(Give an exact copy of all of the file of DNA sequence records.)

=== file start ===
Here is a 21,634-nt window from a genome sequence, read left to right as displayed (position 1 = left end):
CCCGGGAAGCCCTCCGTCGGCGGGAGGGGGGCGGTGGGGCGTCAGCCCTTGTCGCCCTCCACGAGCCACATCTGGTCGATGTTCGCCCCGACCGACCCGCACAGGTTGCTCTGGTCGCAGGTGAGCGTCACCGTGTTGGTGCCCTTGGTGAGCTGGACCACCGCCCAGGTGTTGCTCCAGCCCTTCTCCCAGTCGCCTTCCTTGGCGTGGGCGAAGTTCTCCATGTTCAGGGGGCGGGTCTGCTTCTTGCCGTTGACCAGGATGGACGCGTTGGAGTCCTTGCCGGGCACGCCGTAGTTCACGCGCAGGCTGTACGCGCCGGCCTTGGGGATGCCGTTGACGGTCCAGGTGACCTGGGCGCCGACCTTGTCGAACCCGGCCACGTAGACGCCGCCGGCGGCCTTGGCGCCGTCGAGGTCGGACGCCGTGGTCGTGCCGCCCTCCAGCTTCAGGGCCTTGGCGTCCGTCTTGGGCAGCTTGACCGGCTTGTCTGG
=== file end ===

Here is a 21,634-nt window from a genome sequence, read left to right as displayed (position 1 = left end):
CCCGGGAAGCCCTCCGTCGGCGGGAGGGGGGCGGTGGGGCGTCAGCCCTTGTCGCCCTCCACGAGCCACATCTGGTCGATGTTCGCCCCGACCGACCCGCACAGGTTGCTCTGGTCGCAGGTGAGCGTCACCGTGTTGGTGCCCTTGGTGAGCTGGACCACCGCCCAGGTGTTGCTCCAGCCCTTCTCCCAGTCGCCTTCCTTGGCGTGGGCGAAGTTCTCCATGTTCAGGGGGCGGGTCTGCTTCTTGCCGTTGACCAGGATGGACGCGTTGGAGTCCTTGCCGGGCACGCCGTAGTTCACGCGCAGGCTGTACGCGCCGGCCTTGGGGATGCCGTTGACGGTCCAGGTGACCTGGGCGCCGACCTTGTCGAACCCGGCCACGTAGACGCCGCCGGCGGCCTTGGCGCCGTCGAGGTCGGACGCCGTGGTCGTGCCGCCCTCCAGCTTCAGGGCCTTGGCGTCCGTCTTGGGCAGCTTGACCGGCTTGTCTGG